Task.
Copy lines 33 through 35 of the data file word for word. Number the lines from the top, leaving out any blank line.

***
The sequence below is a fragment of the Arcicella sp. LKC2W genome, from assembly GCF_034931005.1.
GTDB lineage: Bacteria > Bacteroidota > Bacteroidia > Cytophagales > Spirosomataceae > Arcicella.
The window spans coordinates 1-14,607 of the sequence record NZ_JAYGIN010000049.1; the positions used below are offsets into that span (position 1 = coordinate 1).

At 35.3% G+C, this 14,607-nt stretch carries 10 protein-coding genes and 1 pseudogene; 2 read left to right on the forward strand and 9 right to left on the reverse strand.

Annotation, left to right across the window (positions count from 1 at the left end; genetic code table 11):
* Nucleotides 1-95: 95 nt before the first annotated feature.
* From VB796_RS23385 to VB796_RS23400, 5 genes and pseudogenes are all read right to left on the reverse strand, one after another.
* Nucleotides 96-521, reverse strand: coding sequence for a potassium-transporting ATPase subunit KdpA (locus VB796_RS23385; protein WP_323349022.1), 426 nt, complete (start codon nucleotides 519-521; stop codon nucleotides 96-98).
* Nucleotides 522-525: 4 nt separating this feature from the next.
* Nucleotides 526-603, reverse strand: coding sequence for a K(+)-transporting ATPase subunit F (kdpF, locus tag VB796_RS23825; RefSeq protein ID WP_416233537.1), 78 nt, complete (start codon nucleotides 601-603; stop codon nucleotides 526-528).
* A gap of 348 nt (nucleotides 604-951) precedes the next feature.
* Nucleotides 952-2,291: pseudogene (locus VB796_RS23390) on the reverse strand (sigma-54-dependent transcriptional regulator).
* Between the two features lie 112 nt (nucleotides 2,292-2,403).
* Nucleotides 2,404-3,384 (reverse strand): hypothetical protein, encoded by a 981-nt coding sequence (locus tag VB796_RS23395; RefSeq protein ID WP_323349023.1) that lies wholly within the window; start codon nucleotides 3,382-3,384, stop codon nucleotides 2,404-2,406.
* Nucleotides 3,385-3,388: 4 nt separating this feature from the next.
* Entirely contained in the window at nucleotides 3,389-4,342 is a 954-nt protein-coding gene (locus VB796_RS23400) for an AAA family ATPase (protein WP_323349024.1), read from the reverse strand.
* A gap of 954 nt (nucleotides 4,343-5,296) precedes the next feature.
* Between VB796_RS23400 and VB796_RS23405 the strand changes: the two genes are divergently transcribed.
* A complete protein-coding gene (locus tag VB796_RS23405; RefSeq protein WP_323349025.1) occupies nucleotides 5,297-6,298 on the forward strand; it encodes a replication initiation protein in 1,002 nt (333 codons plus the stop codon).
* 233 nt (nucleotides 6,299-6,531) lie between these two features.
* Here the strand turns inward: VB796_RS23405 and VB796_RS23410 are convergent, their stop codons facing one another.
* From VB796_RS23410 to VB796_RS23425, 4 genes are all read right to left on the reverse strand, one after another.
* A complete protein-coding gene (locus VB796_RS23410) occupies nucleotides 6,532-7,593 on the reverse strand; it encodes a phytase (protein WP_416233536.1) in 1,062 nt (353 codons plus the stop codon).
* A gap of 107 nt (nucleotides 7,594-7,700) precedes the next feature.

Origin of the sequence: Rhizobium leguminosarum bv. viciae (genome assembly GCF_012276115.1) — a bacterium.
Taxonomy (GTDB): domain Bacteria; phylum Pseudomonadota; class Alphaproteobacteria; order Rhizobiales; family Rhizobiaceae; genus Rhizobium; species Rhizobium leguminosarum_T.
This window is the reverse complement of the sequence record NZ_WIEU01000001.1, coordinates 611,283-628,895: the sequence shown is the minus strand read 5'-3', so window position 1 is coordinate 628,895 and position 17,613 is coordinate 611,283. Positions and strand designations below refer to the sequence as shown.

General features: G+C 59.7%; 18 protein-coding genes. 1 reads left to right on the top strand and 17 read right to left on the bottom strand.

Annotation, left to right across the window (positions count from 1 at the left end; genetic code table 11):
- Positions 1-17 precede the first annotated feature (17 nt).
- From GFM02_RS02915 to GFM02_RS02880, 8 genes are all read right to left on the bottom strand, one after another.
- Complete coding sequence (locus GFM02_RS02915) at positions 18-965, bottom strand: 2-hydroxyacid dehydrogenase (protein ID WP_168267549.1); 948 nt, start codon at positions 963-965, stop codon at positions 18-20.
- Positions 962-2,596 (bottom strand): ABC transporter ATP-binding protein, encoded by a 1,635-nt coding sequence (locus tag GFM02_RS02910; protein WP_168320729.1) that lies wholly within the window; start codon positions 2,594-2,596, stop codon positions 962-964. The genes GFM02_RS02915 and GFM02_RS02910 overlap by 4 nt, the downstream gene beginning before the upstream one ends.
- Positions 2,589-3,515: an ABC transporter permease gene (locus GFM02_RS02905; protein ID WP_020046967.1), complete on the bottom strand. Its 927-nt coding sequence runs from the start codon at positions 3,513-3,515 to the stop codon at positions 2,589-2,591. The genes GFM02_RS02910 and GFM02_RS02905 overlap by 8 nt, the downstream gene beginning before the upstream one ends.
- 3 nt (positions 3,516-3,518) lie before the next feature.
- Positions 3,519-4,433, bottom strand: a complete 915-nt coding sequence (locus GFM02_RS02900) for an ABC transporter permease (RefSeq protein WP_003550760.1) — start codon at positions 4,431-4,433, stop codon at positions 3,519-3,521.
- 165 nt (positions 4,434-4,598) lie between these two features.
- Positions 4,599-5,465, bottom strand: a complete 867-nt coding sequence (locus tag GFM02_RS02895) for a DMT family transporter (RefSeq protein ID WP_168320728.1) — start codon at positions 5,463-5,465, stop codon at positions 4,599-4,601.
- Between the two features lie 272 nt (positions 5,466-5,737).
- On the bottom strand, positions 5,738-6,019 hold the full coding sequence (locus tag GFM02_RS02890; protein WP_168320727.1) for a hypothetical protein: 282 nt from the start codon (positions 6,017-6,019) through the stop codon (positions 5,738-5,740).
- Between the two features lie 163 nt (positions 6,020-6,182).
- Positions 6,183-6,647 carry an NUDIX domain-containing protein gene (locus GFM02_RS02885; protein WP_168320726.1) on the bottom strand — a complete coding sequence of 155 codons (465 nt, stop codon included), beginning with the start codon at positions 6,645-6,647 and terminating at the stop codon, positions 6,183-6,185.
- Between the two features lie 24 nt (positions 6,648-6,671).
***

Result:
- Positions 962-2,596 (bottom strand): ABC transporter ATP-binding protein, encoded by a 1,635-nt coding sequence (locus tag GFM02_RS02910; protein WP_168320729.1) that lies wholly within the window; start codon positions 2,594-2,596, stop codon positions 962-964. The genes GFM02_RS02915 and GFM02_RS02910 overlap by 4 nt, the downstream gene beginning before the upstream one ends.
- Positions 2,589-3,515: an ABC transporter permease gene (locus GFM02_RS02905; protein ID WP_020046967.1), complete on the bottom strand. Its 927-nt coding sequence runs from the start codon at positions 3,513-3,515 to the stop codon at positions 2,589-2,591. The genes GFM02_RS02910 and GFM02_RS02905 overlap by 8 nt, the downstream gene beginning before the upstream one ends.
- 3 nt (positions 3,516-3,518) lie before the next feature.